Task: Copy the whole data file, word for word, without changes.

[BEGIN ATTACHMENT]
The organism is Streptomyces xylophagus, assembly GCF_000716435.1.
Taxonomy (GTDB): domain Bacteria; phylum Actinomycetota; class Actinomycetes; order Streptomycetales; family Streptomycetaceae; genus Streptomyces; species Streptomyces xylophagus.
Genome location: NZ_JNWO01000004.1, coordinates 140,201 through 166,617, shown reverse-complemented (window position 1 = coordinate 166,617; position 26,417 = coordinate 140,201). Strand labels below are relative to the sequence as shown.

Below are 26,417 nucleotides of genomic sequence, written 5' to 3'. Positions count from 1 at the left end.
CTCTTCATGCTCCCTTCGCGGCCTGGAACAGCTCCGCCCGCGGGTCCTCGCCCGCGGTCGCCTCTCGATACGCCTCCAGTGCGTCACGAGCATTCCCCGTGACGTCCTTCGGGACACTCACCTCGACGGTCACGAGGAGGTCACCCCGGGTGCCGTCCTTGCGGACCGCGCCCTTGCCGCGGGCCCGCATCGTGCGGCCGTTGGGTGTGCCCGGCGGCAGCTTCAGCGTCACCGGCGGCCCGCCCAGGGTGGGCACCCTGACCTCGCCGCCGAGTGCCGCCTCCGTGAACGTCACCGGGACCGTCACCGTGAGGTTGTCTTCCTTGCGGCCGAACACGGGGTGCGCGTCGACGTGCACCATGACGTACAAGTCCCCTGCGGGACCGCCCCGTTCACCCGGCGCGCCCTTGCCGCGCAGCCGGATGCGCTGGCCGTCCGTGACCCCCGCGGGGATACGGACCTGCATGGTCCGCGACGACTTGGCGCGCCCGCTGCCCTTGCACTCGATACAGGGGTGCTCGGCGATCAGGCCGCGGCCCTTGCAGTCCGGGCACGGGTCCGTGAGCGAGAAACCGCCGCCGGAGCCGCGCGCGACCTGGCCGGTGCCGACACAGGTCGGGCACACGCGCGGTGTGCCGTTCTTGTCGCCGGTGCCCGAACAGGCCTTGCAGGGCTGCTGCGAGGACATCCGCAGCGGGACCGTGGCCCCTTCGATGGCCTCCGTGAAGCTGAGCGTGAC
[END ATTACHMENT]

The organism is Streptomyces xylophagus, assembly GCF_000716435.1.
Taxonomy (GTDB): domain Bacteria; phylum Actinomycetota; class Actinomycetes; order Streptomycetales; family Streptomycetaceae; genus Streptomyces; species Streptomyces xylophagus.
Genome location: NZ_JNWO01000004.1, coordinates 140,201 through 166,617, shown reverse-complemented (window position 1 = coordinate 166,617; position 26,417 = coordinate 140,201). Strand labels below are relative to the sequence as shown.

Below are 26,417 nucleotides of genomic sequence, written 5' to 3'. Positions count from 1 at the left end.
CTCTTCATGCTCCCTTCGCGGCCTGGAACAGCTCCGCCCGCGGGTCCTCGCCCGCGGTCGCCTCTCGATACGCCTCCAGTGCGTCACGAGCATTCCCCGTGACGTCCTTCGGGACACTCACCTCGACGGTCACGAGGAGGTCACCCCGGGTGCCGTCCTTGCGGACCGCGCCCTTGCCGCGGGCCCGCATCGTGCGGCCGTTGGGTGTGCCCGGCGGCAGCTTCAGCGTCACCGGCGGCCCGCCCAGGGTGGGCACCCTGACCTCGCCGCCGAGTGCCGCCTCCGTGAACGTCACCGGGACCGTCACCGTGAGGTTGTCTTCCTTGCGGCCGAACACGGGGTGCGCGTCGACGTGCACCATGACGTACAAGTCCCCTGCGGGACCGCCCCGTTCACCCGGCGCGCCCTTGCCGCGCAGCCGGATGCGCTGGCCGTCCGTGACCCCCGCGGGGATACGGACCTGCATGGTCCGCGACGACTTGGCGCGCCCGCTGCCCTTGCACTCGATACAGGGGTGCTCGGCGATCAGGCCGCGGCCCTTGCAGTCCGGGCACGGGTCCGTGAGCGAGAAACCGCCGCCGGAGCCGCGCGCGACCTGGCCGGTGCCGACACAGGTCGGGCACACGCGCGGTGTGCCGTTCTTGTCGCCGGTGCCCGAACAGGCCTTGCAGGGCTGCTGCGAGGACATCCGCAGCGGGACCGTGGCCCCTTCGATGGCCTCCGTGAAGCTGAGCGTGAC